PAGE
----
1975 Triumph TR6
The Triumph TR6 (1968-76) is a sports car built by British Triumph
Motor Company between 1968 and 1976. It was the best-seller of the
TR range when production ended, a record subsequently surpassed by
the TR7. Of the 91,850 TR6's produced, 83,480 were exported; only
8,370 were sold in the UK. The bodywork was generally similar to
the TR4/TR5, but the front and back ends were squared off,
reportedly as a result of a consultancy contract involving Karmann.
With just a seven year production span, the TR6 grew to become a
true British classic. The frame, engine, running gear, body tub and
doors were similar to the Michelotti-styled TR5 (TR250 in the US).
The front and rear of the car was restyled by Karmann of Germany,
though one source claims the new squared-off Kamm tail design was
from an unrelated Michelotti prototype. A new removable hardtop was
Born in jolly old England and now gracing the West Mallway of our
Hallowed Halls we offer for consignment a Triumph TR6 right out of
the 1975 model year. A boxy design, tall tires, long bonnet, short
square boot, rectangular rear lighting, vinyl seats, a veneer wood
dash, Lucas electrics, Stromberg carburetors and a zippy 6-cylinder
engine, all go into making the TR6 a true British Sportscar.
Mostly straight mostly rust-free steel panels with good gaps adorn
this car with some evidence of body work, touch ups and a few dings
on the lower valances. Bathed in white, one almost needs to wear
shades when viewing it inside or out. Thin chrome bumpers sans
their black bumper overriders adorn the front and rear of this car
and a correct chin spoiler is seen in the front. Badging is
correct, and the rear of the car is satin black with chrome trimmed
wrap around tail/turn/reverse lights seen at the outboard corners.
The convertible top, in black, presents with a few tears toward the
rear and overall minor wear and the plastic rear window is
beginning to show the first signs of hazing. The center hubcaps and
trim rings adorn the drilled steel wheels on all 4 corners and are
shod in deep treaded blackwall rubber.
A wood dash with only a few light scratches in the veneer stretches
across the inside of the car and is surrounded by padded black
vinyl. Essential instrumentation is seen in front of the original
steering wheel, and are of course Smiths brand, which was a staple
of 1970's Triumphs. Saddle vinyl buckets with smooth bolsters and
tuck and roll inserts have just the right amount of age wear float
in a sea of low pile brown carpeting with saddle piping and an
adequately sized storage area is behind these seats. Saddle vinyl
door panels cover the door and are looking just fine with their
chrome handles and obligatory map pockets. Between the front
buckets is the parking brake lever and just ahead of the decidedly
British wood knob topped shifter is an aftermarket AM/FM/CD stereo
An inline OHV 6-cylinder circa 1969 having 152ci, 2.5 Liters for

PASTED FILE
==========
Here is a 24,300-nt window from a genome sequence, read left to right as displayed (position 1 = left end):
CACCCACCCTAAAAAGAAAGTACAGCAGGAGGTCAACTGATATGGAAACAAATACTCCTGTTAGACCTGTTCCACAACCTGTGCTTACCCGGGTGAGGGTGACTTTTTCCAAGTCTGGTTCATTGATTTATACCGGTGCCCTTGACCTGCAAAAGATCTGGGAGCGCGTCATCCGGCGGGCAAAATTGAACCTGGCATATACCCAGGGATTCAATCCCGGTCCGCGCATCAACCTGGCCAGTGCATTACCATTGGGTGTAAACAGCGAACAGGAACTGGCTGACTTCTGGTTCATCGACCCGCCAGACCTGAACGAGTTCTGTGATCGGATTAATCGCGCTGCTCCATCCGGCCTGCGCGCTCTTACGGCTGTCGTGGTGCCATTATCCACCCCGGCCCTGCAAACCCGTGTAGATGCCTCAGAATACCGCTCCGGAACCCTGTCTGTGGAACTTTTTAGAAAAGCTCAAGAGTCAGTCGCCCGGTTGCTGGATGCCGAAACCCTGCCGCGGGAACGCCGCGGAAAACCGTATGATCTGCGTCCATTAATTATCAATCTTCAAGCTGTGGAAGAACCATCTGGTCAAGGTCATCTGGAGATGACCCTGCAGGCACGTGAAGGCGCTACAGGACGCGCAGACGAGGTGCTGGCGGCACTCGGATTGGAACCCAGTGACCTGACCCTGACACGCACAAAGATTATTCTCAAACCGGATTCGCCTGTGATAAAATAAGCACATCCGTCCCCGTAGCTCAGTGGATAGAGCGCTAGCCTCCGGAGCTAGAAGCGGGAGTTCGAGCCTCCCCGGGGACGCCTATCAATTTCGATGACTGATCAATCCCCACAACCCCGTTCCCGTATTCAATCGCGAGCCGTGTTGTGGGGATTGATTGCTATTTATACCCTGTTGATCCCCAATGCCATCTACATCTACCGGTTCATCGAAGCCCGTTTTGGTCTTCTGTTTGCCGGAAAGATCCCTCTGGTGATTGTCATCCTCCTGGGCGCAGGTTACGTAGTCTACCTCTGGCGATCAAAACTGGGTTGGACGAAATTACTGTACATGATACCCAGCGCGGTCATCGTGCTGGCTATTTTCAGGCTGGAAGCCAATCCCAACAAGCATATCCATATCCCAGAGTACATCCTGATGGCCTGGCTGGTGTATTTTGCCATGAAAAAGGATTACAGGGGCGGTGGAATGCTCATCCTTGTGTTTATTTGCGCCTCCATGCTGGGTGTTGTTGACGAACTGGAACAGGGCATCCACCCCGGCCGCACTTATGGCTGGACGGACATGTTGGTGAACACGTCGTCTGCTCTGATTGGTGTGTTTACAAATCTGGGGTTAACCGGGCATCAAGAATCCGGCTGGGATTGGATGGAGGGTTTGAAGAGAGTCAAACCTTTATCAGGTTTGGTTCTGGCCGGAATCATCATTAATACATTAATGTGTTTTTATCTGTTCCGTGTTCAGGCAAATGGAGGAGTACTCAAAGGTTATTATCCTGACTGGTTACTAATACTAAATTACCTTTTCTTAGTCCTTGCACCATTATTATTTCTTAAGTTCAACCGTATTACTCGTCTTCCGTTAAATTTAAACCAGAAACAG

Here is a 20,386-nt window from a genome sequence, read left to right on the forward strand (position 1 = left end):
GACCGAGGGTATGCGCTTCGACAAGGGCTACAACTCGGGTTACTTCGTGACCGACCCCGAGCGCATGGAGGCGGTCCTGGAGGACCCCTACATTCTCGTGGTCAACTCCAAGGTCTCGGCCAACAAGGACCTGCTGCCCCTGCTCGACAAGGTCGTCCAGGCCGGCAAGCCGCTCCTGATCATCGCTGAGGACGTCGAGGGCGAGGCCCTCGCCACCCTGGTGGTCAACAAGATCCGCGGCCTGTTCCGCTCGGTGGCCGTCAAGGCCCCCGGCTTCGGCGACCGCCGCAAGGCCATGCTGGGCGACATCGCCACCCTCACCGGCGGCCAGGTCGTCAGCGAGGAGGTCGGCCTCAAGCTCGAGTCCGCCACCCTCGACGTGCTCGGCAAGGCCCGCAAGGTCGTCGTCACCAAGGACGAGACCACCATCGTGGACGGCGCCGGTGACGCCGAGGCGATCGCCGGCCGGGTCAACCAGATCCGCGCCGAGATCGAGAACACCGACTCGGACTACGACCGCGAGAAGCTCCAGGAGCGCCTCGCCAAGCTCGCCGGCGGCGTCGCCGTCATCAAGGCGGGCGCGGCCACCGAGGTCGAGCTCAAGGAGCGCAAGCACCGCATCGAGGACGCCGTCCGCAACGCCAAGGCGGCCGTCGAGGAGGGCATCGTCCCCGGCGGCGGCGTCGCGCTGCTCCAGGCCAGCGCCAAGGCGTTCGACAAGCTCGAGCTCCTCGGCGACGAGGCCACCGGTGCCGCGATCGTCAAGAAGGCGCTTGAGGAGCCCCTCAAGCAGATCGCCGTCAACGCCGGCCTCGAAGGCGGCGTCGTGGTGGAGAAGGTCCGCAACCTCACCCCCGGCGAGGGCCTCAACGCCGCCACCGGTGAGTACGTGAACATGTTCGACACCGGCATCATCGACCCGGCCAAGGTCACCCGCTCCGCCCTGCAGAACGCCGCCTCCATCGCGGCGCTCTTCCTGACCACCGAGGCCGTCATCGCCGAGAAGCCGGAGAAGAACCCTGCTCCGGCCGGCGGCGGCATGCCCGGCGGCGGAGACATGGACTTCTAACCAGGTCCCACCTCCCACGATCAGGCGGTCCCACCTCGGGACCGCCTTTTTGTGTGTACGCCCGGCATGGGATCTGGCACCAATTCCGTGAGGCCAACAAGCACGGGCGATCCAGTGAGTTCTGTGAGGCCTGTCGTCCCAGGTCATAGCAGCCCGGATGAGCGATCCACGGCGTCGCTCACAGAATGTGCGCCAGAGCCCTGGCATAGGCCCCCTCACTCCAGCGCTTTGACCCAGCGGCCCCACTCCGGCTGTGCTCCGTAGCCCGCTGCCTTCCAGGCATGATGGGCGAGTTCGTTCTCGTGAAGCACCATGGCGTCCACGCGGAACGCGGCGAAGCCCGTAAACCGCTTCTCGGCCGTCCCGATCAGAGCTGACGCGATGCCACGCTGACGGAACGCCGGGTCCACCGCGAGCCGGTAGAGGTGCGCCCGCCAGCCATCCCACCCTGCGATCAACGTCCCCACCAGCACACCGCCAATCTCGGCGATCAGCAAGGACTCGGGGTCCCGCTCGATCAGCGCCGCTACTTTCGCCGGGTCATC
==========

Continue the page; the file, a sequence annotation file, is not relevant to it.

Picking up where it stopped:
those using the Metric system, is fed by 2 Zenith Stromberg single
barrel downdraft carburetors. On the back of the mill is a 4-speed
manual transmission and putting the power to the ground is a rear
axle weighing in with a 3.80 ratio.
The frame and underside are very clean, and some surface rust is
present. A strong gloss black painted frame proves the support for
the black rust-free flooring. Areas of chip off of the floor paint
reveals a reddish/orange hue underneath. A header feeds down to the
dual exhaust piped single muffler exhaust system. Front disc and
rear drum brakes provide the stopping power. Front suspension is
independent with coil springs, unequal-length A-arms, telescopic
shock absorbers (plus anti-roll bar for TR6), and the rear consists
of independent coil springs, semi-trailing arms, lever-arm shock
absorbers. All well restored and looking spit spot!
A test drive in this Triumph was a blast from the past as this
writer owned this very same car. This TR6 runs smoothly, although
had to be choked just a bit for smooth idle until the engine warmed
up. The transmission shifted up and down smoothly and the braking
was adequate. The only frown that crept up during the drive was a
nonfunctional tachometer which our consignor had noted and also
that he removed the drive cable. Always a snappy handling car, it
brought back good memories. Some wind in your hair, and the throaty
exhaust sound goes a long way to calm the soul.
No invasive rust to be seen, very nice crisp white paint, a clean
interior with a slightly torn but otherwise nice top, and a 6
popper with dual Strombergs you are tooling in British style from
1975, courtesy of Michelotti design. All that's left to say is
cracking good show aye what?
Classic Auto Mall is a 336,000-square foot classic and special
interest automobile showroom, featuring over 650 vehicles for sale
with showroom space for up to 1,000 vehicles. Also, a 400 vehicle
barn find collection is on display.
This vehicle is located in our showroom in Morgantown,
Pennsylvania, conveniently located just 1-hour west of Philadelphia
on the I-76 Pennsylvania Turnpike. The website is
www.classicautomall.com and our phone number is (888) 227-0914.
Please contact us anytime for more information or to come see the
vehicle in person.